What can I do?
Volunteers can get involved in as much or as little as they like. Helping us with tasks such as litter picking, tree guard removal, to tree planting, trail maintenance and conservation works. It's a fun way to meet new people and learn new skills. Here are just some of the groups and tasks they carry out.
Cyril Hart Arboretum volunteers
The Cyril Hart Arboretum was established in 1915 with trees dating back to the early 1900s. We are looking for volunteers to help with planting, maintenance and trail inspection. Come and be part of the team that looks after our beautiful Arboretum which is home to over 200 tree species.
Beechenhurst lies in the heart of the Forest of Dean, one of Britain's oldest and largest woodlands. Come and be part of the team that provides recreation facilities for over 300,000 visitors!
We are looking for volunteers to help out with our education offer. We are looking for enthusiastic individuals who want to help us teach families about the forest and its wildlife. This will involve talking to people and providing fun activities, primarily during the school holidays.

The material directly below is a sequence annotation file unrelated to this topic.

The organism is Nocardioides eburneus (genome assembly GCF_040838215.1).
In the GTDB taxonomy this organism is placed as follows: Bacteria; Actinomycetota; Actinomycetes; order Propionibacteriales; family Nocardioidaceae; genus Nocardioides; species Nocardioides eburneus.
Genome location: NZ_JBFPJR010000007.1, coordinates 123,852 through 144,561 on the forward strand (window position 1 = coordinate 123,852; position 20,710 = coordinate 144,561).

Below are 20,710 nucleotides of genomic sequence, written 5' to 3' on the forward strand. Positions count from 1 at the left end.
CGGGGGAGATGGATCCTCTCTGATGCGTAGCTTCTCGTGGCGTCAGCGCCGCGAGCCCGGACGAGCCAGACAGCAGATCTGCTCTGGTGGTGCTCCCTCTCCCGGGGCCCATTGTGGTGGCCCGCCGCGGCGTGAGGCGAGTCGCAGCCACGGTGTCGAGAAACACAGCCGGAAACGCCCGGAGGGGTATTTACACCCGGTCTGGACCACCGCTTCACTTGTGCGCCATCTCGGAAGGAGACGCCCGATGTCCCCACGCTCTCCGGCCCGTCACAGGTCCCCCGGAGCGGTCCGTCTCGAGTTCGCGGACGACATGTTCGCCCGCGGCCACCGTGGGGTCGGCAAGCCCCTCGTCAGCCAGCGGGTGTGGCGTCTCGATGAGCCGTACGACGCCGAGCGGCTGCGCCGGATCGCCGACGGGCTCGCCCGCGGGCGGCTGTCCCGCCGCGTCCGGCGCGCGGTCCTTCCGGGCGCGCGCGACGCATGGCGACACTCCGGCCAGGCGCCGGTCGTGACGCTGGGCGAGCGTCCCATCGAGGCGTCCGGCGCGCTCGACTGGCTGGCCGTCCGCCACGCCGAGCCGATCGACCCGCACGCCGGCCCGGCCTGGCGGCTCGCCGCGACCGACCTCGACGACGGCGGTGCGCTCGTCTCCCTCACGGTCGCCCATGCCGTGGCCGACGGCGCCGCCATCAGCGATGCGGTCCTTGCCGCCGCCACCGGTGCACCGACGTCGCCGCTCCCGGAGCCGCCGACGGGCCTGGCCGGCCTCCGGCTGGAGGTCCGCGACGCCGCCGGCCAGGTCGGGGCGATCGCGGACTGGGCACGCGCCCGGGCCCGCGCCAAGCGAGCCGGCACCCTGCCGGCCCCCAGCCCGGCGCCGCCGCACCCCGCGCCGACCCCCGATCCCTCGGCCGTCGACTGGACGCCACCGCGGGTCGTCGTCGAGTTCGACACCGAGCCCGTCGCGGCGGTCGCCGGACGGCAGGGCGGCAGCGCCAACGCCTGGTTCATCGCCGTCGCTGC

Dean Green Team
This group meet every Tuesday throughout the year carrying out a variety of wildlife conservation tasks in various locations across the Dean.
Dean Trail Volunteers
Meet twice a week at the Forest of Dean Cycle Centre to dig, maintain and build mountain bike trails and features with guidance and in partnership with Forestry England.
Haugh Woods is a Site of Special Scientific Interest for its butterflies and moths, particularly the Pearl Bordered Fritillary. There is plenty of coppicing during the winter and lots of opportunity for butterfly surveying in the summer moths.
Dymock Woods is recognised for its wild daffodils and butterfly species, with this in mind the focus here is coppicing and habitat maintenance, with the summers taken up with surveying.
Forest waters aims to better understand, plan and improve how water moves across the Forest. By gathering information and making informed decisions we can restore our water courses and wetlands. Prevent flooding by slowing the flow of water and holding water higher in the Forest, make our woodlands more resilient in a changing climate, and improve habitat quality for the benefit of a variety of species.
Volunteers will be involved in a range of tasks from:
- Building woody debris dams, which replicate natural processes
- Blocking redundant drainage channels, slowing the flow of water
- Enhancing riparian woodland through the planting of water loving trees such as willow, aspen and alder.
- Carrying out survey work to monitor the impact of interventions.